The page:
Bill may shift elections to November

Published 7:23 pm Tuesday, February 2, 2021

November might become the only month for general elections in Virginia under a recently passed Senate bill.

Historically, about 100 towns — including Smithfield — and more than a dozen cities, including several in Hampton Roads, have held their local elections in May. But that might change if the legislation passes the House of Delegates.

Lt. Gov. Justin Fairfax, a Democrat, cast the tie-breaking vote to advance the bill. The decision, save for a few senators, fell mostly along party lines, with Democrats supporting it and Republicans opposing.

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The rationale for the bill, according to those who support it, is that turnout for elections in May is typically low. Combining local, state and federal races in November will increase voter turnout. Supporters also say the change will save money by eliminating the need to run multiple elections, and it may also reduce voter confusion if all voting for all local, state and federal offices happens at the same time.

But those who oppose the move say mixing local political decisions into statewide and national elections would divert attention from important local ballot issues, tainting those decisions with unnecessary partisan rancor as a result. And some opponents also see it as a power grab by the state, stripping local governments of the power to set their own agenda independent of what’s happening in Richmond or Washington.

Senate Bill 1157 did pass out of the Senate, but as of Jan. 28 had yet to be docketed in the House of Delegates as the General Assembly has not yet reached the crossover date of Feb. 6 for bill exchange between the legislative chambers.

“As this bill is written, I oppose it,” said Del. Emily Brewer, a Republican whose 64th District includes part of Isle of Wight County. “Towns should be able to make their own choice in regards to election dates.”

Two of Smithfield’s elected officials also said they’d like to see the local election protocol stay the same.

“We have had many discussions about moving to November elections and have every time decided to stay in May for several reasons,” said councilmember Randy Pack, who added he agreed with a recent statement from the Virginia Municipal League, which opposes the change.

According to the VML, “more than half of Virginia localities have chosen to hold their elections in May because it better suits the needs of their communities to separate local elections from those for state and federal offices.”

The VML continued: “May elections offer more opportunities for new candidates to run for local office by keeping the cost of running a campaign lower. They keep the focus of local elections on local, nonpartisan issues and give voters more of an opportunity to learn about the differences between candidates via local news and discussion forums. For many cities and towns, May elections also contribute to a locality’s broader sense of community.”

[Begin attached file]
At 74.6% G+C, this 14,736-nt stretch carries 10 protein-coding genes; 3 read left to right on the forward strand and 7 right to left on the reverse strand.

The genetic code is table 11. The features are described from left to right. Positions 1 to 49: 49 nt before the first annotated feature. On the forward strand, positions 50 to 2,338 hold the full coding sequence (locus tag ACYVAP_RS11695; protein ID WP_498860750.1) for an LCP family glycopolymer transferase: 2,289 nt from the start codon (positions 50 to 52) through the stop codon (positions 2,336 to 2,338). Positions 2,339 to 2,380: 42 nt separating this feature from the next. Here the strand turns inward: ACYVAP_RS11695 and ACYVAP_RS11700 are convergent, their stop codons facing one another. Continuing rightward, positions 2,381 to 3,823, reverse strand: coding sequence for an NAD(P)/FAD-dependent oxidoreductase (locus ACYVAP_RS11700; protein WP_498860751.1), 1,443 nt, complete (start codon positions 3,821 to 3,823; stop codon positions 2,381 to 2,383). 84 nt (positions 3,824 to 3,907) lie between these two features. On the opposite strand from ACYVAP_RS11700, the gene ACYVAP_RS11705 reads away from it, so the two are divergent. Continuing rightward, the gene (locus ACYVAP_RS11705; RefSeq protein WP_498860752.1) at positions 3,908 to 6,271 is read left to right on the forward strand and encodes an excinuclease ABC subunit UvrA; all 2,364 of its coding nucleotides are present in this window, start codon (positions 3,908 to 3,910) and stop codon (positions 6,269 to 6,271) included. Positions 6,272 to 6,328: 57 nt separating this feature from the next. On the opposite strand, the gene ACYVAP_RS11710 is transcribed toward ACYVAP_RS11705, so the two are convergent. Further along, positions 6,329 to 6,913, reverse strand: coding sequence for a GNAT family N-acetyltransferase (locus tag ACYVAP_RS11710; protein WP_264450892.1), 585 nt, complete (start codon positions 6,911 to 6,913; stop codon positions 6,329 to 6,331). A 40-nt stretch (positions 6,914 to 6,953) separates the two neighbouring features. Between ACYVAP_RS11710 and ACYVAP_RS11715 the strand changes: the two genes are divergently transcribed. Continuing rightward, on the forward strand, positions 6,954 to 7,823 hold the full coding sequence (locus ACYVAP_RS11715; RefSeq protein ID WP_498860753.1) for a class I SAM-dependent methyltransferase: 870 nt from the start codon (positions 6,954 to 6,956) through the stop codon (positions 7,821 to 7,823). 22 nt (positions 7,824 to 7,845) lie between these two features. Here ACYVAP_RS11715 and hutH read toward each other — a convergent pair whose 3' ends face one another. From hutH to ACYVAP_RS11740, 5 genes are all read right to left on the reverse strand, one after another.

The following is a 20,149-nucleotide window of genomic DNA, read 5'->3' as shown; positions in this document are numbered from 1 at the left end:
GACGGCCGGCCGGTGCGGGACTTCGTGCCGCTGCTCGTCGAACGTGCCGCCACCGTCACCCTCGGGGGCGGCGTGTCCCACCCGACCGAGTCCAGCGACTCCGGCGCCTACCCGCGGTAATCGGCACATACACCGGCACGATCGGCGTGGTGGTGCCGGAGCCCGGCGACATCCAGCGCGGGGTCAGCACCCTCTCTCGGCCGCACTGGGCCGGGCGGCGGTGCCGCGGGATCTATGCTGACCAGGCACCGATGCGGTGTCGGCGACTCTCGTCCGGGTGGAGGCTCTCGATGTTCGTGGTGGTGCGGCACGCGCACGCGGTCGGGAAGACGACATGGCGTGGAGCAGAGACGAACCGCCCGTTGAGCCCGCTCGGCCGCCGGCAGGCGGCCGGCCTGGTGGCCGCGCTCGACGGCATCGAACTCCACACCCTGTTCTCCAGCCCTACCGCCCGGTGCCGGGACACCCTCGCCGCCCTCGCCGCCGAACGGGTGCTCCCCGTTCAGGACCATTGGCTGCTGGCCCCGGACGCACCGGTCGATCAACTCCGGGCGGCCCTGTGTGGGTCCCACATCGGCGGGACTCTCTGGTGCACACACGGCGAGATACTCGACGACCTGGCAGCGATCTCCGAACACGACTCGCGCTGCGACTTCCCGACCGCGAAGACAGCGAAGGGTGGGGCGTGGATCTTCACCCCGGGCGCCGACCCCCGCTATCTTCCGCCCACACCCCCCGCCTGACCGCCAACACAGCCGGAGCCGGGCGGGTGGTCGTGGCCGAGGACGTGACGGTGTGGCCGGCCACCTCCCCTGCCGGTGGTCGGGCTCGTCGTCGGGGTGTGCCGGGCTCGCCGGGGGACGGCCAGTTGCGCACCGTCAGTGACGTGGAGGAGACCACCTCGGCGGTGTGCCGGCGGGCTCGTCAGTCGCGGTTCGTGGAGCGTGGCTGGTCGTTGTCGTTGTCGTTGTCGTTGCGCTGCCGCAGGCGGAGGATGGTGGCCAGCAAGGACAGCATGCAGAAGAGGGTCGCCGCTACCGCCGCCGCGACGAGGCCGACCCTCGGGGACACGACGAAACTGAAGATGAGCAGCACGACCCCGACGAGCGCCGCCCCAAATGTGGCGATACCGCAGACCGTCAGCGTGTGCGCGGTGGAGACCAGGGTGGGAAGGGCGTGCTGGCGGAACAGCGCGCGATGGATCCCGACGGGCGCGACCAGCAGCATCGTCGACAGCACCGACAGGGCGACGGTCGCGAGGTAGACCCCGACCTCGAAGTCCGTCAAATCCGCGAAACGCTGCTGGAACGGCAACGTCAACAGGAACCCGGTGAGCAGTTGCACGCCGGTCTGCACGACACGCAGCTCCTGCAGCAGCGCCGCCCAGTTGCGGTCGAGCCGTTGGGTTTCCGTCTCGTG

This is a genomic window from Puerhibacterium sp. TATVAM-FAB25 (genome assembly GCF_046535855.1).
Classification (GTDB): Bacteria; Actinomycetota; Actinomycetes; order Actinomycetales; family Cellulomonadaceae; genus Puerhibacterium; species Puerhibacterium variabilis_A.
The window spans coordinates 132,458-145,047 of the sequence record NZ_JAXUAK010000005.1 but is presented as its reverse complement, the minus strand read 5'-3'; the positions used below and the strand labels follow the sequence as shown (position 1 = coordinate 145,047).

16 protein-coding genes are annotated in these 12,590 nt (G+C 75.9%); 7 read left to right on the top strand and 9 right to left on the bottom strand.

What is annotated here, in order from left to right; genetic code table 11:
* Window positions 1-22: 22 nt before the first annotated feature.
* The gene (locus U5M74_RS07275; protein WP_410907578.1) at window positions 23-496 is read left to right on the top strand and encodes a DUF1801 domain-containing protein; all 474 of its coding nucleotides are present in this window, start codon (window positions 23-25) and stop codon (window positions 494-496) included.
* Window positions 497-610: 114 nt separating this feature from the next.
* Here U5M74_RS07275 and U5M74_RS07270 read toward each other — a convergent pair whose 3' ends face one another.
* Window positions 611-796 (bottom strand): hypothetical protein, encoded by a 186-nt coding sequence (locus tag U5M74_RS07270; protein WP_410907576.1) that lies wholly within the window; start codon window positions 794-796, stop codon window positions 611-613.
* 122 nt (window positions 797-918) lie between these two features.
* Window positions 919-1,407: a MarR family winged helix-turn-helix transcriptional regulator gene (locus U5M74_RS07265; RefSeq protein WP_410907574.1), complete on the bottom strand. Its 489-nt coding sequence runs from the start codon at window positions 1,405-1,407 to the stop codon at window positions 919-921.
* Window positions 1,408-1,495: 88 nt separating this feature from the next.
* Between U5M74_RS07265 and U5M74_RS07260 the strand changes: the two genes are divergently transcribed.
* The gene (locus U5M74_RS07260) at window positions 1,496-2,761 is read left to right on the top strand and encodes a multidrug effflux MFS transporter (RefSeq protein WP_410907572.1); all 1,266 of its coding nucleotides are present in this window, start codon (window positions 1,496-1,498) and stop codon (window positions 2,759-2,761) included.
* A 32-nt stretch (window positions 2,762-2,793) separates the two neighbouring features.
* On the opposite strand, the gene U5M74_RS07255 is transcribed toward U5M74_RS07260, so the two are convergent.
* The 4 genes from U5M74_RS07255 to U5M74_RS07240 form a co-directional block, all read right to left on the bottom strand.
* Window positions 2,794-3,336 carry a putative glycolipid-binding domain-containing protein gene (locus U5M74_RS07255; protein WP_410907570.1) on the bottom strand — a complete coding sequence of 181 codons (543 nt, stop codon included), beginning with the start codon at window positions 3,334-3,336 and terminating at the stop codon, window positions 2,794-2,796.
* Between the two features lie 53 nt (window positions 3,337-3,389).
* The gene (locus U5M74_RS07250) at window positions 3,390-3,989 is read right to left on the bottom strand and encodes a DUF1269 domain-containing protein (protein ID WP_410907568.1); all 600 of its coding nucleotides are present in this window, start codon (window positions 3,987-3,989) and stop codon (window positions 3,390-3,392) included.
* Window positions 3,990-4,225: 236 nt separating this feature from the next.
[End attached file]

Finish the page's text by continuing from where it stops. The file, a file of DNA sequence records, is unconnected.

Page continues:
About 950 people — 15% of the town’s eligible voters — cast a ballot in the May 2020 election.

In the current system, Smithfield residents who vote in May all cast their ballot at the Smithfield Center “and the candidates can be there to meet and greet voters on the day of the election — I think that adds a personal touch to the small-town election,” said Pack, who acknowledged that November elections would have a greater voter turnout.

Council member Renee Rountree echoed that sentiment.

“I knew this was a change being considered,” Rountree said. “I believe local elections are best held outside of the natural confusion of the larger November election cycle.  In a year of a presidential election especially, local candidates would have a hard time gaining people’s attention if they were all together.”

Southampton County Registrar Lynn Burgess said that should the elections all be done in November, “They would definitely have a much better turnout [of voters]. It’s very low in May.”

More programming and coding, she added, will make the whole process more complex. For example, there could be ballots intended specifically for residents in a town such as Boykins; they might have to vote for a council member, but different ones for those voters in the Boykins district.

Another factor will be cost. Moving an election from spring to fall, said Burgess, won’t eliminate a town’s cost of paying its portion for coding and creating ballots. There’s no set fee for such.

“The price depends on how many names and issues are on the ballot,” she said. “We are also required to run an ad in the paper, there’s the cost of poll workers and if you have to employ someone to drop off and pick up voting machines.”

Other constant factors in voting are logistics and accuracy testing, as well media programming of the machine. The latter process uses a stick much like a thumb drive or memory stick in which to store or upload information. On each voting machine, testing is done by someone outside the registrar’s office, such as an impartial representative of the company that made the counting devices.

“Party chairs know and can observe the testing, which makes for transparency,” Burgess said.

Staff writer Stephen H. Cowles contributed to this story.